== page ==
While the “sola skirtura” debate raging elsewhere in the Catholic blogosphere is not interesting to me personally, the torrid ground from which it springs is. For some of the skirts-only enthusiasts, the matter is ostensibly a question of femininity. For others, it’s a question of whether women in pants are in commission of a sin, or are providing men with a near occasion of sin, by allowing the outline of their lower bodies to be seen, however discreetly, rather than simply inferred. As a woman who, after my reversion to the Catholic Church, found myself wading into the waters of orthodox Catholic dating, I can’t help but thinking that men who get hot and bothered about women wearing pants are coming from a place of sexual woundedness.
When, after a lackadaisical childhood catechesis, years spent doing my own thing, and a dramatic conversion experience, I came back to the Catholic Church in 2002, I found that there was a New York City subculture I had never known existed, that of young orthodox and Traditionalist Catholics. Many of this subculture’s adherents were actively looking for a mate, and I dated a few of them, which was an experience unlike anything I was familiar with from my own romantic struggles. Many of the men I met in this subculture seemed to be essentially wounded in their masculinity. It was as if their sense of manhood had been deliberately constructed out of subversive images of masculinity refracted to them from the culture; as if, finding certain norms of masculinity repellent (not without reason, it must be said), and not having viable male role models to demonstrate how a strong Catholic manhood might appear, they had skirted, so to speak, the edges of male behavior and had finished by taking affect for essence. Their own visions of manhood seemed to have been forged in negation, cobbled together out of sometimes-strident opposition to what repelled them culturally, rather than stemming from any positive desire to take on meaningful male roles — fighting real enemies, for instance, or providing for and protecting the vulnerable, including women and children. In addition, some of these men self-consciously adopted styles, tastes, hobbies, and mannerisms associated with other times and places than twenty-first-century New York City, identifying themselves with, say, Mitteleuropa before World War I, or fin-de-siècle Paris, or New York in the Gilded Age.
By suggesting their sexual woundedness, I do not mean to imply that these men were homosexual. In fact, I never got close enough to any of them to be able to speak with authority to their actual sexual proclivities or problems. I believe that at least one man from this subculture whom I dated had a problem with pornography, based on some oblique conversational hints he let drop, as well as on the fact that, after we had decided to stop seeing each other and I was engaged to someone else, he sent me a bizarre email containing soft-porn images. This particular man was employed in a field related to Catholic apologetics, and I do not mean to suggest that to be a successful, or even a sincere, apologist, one must be free from dark sexual neuroses and addictions. Only God knows what is in the hearts of any of us, including — as we have seen lately in the case of the disgraced Fr. Corapi — of the priest who is saying Mass, and of those who hear him say it on a daily basis, even those who insist on hearing him say it in Latin and ad orientem; only God knows what snares even they must run from each and every day of their lives in order to escape falling into the hells that are peculiarly and horribly familiar to each of them. I am simply saying that the combination of qualities I saw in this subculture, or at least in this particular member of it — a shrinking from ontological maleness, a way of being a man that seemed gerry-built upon opposition to accepted standards of masculinilty, a self-professed orthodox Catholicism veering towards Traditionalism, and some deep-seated sexual problems — strike me now as disturbingly emblematic of a certain type of Catholic man.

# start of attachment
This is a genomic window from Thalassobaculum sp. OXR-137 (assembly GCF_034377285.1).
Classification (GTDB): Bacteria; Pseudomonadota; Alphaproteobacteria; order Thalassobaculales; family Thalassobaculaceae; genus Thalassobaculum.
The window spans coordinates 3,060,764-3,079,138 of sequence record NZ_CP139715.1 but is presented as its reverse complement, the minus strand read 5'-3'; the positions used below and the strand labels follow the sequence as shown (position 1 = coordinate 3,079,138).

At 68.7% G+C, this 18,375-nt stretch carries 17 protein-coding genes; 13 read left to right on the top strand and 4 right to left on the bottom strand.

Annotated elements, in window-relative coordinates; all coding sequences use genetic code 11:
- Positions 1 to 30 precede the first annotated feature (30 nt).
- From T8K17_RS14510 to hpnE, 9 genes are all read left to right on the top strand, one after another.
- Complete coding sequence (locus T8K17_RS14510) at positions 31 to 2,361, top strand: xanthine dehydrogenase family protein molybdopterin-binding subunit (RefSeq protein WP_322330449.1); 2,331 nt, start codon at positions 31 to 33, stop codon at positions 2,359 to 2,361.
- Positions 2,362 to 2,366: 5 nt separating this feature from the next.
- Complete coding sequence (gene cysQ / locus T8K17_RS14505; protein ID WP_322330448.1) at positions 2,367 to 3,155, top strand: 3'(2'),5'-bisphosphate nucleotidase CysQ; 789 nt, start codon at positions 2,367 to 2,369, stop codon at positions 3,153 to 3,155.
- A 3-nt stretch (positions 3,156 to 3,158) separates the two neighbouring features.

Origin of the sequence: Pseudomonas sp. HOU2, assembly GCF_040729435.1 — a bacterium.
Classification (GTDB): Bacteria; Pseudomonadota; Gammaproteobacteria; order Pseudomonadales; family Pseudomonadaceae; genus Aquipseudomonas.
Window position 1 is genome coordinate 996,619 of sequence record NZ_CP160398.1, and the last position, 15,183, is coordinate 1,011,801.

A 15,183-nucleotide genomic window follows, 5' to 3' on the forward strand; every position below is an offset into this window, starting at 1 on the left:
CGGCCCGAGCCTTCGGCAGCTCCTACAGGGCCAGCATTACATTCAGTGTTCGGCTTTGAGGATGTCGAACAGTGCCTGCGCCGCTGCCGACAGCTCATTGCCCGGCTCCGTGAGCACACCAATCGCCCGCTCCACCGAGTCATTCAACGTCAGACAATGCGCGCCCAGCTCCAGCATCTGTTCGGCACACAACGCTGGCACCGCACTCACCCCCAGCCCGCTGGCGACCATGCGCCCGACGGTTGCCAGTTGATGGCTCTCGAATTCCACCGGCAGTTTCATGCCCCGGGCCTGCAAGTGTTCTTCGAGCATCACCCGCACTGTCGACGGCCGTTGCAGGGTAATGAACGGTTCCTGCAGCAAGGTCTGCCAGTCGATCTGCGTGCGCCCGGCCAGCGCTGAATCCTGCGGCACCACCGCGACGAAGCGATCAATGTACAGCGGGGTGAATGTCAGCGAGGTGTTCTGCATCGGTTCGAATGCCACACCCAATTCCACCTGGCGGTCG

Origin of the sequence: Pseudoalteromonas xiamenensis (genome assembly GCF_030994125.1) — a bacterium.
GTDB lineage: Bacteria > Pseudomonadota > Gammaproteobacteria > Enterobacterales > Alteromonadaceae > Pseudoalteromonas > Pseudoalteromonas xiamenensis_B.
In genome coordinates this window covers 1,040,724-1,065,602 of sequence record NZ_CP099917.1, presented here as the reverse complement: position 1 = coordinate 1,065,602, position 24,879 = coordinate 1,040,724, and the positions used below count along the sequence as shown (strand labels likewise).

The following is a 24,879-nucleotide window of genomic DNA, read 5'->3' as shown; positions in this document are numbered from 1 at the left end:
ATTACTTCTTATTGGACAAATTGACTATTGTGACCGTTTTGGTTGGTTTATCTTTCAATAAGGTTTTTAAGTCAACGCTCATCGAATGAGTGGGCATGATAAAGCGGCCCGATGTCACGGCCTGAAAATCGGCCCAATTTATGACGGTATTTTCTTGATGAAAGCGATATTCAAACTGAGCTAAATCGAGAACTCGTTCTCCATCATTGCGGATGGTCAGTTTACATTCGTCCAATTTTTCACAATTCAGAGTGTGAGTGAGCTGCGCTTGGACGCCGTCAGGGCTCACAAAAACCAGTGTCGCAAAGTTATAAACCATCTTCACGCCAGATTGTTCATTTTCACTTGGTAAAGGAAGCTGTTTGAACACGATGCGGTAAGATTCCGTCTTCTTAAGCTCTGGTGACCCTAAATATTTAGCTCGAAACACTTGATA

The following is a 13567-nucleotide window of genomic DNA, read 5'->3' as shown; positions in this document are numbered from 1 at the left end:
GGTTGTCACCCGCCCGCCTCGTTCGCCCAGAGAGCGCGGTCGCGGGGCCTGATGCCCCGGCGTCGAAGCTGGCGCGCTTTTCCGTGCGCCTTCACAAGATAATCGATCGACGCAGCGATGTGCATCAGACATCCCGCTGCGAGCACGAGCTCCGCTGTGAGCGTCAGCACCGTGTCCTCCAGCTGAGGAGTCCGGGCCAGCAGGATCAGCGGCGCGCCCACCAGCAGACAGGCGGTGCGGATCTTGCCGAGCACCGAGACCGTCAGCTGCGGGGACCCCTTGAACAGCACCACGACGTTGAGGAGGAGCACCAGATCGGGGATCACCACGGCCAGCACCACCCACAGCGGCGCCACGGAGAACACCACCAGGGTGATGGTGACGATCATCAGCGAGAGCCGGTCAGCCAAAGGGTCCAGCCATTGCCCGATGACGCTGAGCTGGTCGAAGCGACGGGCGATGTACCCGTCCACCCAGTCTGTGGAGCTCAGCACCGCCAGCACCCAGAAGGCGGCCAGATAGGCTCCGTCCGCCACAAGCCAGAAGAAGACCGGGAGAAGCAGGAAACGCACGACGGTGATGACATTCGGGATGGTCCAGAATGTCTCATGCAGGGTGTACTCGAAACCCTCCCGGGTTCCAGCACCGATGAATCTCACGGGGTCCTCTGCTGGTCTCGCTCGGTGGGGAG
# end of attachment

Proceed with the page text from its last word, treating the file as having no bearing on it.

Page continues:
I am as much an authority on the Theology of the Body as I am on the arcana of the skirts-vs.-pants debate, which is to say not at all. But I wonder sometimes if TOB, like male obsession with female modesty, presents a sort of utopianism to orthodox Catholic men — an antidote to the dystopias of pornography, to be sure, but no more realistic. We are all essentially wounded, and sex, whether contracted within a sacramental marriage or not, is not the cure. The only hope we have for healing is in our capacity to love the unlovable, and to be able to love each other as who and where we are. And who and where we are is, at bottom, broken and disabled by sin. The ontological substance of masculinity is not the ability to oppose and negate, but the willingness to serve and protect, while the ontological substance of femininity is not the willingness to shun pants, but the ability to nurture goodness and to reveal beauty. Most of us are, of course, wounded in these capacities, but when one of us acts out of this woundedness and does damage to others as a result, the entire Mystical Body of Christ suffers. I hope and pray that priests and laypeople might work together to heal those who are wounded in their essential sexuality — i.e., our brothers and sisters and ourselves — which would go a long way, too, towards healing relations between Catholic men and women.